On Equal Pay Day, Help Survivors Achieve Safety and Independence
April 7, 2014
For survivors of domestic violence, personal safety is closely linked to economic stability. In fact, the inability to support themselves and their children is one of the top reasons survivors stay in or return to an abusive relationship.
There are lots of ways we are working to increase survivors' economic stability, and one of them – the Paycheck Fairness Act – is coming before the Senate for a vote! Like all women, survivors of domestic violence need equal pay initiatives like the Paycheck Fairness Act. As long as women are paid less than men, most survivors will have less ability to gain financial stability and independence.
Women, on average, still only receive 77 cents for every dollar paid to men – and the gap widens even further when you compare the wages earned by women of color to those of men. This pay gap over their lifetime also means women have smaller Social Security checks, lower savings, and less pension income -- which seriously hinders their long-term financial security.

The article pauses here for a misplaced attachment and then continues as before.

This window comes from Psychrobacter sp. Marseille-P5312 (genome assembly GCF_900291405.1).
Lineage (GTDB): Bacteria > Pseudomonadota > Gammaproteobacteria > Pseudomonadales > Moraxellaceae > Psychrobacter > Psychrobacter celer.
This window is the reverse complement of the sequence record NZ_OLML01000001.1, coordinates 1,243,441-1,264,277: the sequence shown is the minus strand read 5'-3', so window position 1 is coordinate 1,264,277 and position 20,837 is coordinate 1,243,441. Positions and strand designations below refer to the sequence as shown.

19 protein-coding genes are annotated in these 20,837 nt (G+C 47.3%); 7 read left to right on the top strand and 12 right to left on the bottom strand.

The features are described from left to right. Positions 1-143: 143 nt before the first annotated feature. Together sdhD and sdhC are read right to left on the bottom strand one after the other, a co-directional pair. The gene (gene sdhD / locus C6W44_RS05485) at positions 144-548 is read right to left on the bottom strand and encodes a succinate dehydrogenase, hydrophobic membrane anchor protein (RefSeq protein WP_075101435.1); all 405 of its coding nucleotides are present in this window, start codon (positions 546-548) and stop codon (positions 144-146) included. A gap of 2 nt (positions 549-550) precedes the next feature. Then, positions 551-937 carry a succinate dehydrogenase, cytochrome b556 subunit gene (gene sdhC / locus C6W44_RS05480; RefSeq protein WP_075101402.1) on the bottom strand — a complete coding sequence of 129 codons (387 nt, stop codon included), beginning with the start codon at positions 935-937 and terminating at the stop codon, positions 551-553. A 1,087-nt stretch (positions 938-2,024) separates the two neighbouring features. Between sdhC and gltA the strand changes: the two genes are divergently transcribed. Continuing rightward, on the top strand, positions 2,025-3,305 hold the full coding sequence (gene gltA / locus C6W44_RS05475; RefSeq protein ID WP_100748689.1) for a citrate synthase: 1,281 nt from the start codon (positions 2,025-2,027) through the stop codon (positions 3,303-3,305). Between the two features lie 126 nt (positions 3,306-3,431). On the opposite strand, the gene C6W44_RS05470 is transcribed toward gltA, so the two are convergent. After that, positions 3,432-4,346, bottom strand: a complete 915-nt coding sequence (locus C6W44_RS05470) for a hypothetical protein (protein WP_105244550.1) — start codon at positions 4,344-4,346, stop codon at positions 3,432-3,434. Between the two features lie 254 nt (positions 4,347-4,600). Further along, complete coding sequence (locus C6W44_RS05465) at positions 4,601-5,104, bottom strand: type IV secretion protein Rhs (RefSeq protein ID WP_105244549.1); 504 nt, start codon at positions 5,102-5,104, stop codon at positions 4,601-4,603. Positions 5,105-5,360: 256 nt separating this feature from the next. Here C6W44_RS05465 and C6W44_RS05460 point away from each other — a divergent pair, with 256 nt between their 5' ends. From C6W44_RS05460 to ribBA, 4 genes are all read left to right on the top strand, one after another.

The Paycheck Fairness Act would require employers to demonstrate that pay differences between men and women are based on legitimate business reasons, and not based on sex. The Act would also end pay secrecy by prohibiting retaliation against employees who disclose salary information.
For all women – and for survivors of violence, who need fair pay to achieve economic security – take action now and tell your Senators that it's time to close the pay gap.
- NNEDV and The Allstate Foundation are partnering to end financial abuse and empower survivors of domestic violence. Check out our Moving Ahead Through Financial Management curriculum.
- Learn more about how we're saying "No More" to financial abuse and follow us on Facebook, Twitter, Google+, and Pinterest for more information and ways you can get involved.